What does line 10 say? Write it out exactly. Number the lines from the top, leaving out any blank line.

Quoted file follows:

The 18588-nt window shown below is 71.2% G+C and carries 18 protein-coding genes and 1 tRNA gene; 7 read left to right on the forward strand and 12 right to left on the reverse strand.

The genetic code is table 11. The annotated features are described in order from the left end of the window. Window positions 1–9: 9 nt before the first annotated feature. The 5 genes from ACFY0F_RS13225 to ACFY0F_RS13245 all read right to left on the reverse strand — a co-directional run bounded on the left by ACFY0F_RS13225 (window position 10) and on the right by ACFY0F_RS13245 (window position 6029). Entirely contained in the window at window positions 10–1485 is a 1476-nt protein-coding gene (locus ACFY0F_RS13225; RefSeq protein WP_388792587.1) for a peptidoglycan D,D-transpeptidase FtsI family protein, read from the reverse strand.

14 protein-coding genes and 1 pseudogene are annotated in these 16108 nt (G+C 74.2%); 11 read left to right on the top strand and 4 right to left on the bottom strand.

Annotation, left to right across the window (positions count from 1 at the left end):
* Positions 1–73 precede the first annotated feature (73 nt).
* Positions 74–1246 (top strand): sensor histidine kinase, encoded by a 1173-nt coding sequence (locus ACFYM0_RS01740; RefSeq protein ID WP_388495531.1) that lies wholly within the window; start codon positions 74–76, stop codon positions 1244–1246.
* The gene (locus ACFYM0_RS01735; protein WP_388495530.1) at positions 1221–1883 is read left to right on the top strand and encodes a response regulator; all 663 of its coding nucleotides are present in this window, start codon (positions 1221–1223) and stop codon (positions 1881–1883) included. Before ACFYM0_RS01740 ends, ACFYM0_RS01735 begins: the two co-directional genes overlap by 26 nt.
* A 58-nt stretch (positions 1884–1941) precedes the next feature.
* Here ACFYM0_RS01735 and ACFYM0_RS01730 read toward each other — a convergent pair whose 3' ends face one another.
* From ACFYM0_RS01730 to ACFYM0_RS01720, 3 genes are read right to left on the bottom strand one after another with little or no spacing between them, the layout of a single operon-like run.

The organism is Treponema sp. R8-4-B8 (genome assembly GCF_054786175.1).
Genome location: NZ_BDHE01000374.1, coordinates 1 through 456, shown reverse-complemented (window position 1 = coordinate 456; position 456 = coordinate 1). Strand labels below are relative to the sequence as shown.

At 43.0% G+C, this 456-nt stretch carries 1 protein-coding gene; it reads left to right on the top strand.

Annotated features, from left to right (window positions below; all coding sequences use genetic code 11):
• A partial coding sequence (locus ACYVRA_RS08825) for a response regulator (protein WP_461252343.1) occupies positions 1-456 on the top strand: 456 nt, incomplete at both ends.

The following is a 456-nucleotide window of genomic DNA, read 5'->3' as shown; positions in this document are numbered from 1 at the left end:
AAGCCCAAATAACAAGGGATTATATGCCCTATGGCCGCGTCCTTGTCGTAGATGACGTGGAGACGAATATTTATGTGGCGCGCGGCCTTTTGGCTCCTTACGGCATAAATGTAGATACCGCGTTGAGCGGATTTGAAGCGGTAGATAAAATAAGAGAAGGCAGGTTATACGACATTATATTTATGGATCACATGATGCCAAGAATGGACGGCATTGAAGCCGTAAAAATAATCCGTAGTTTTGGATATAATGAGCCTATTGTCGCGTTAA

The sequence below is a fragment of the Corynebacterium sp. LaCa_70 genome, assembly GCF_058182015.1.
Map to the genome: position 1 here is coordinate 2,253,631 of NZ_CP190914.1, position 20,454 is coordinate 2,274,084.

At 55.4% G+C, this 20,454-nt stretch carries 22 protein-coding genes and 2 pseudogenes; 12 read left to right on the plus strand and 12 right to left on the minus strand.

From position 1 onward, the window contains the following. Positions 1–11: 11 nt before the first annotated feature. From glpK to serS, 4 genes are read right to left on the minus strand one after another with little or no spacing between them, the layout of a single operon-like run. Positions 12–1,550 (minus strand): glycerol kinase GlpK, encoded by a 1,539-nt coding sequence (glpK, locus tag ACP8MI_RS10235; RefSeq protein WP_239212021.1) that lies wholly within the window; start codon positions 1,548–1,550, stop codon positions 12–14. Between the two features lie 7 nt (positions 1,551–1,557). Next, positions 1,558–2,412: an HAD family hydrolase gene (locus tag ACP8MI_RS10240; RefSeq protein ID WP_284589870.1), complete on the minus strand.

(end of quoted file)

* From ACFYM0_RS01730 to ACFYM0_RS01720, 3 genes are read right to left on the bottom strand one after another with little or no spacing between them, the layout of a single operon-like run.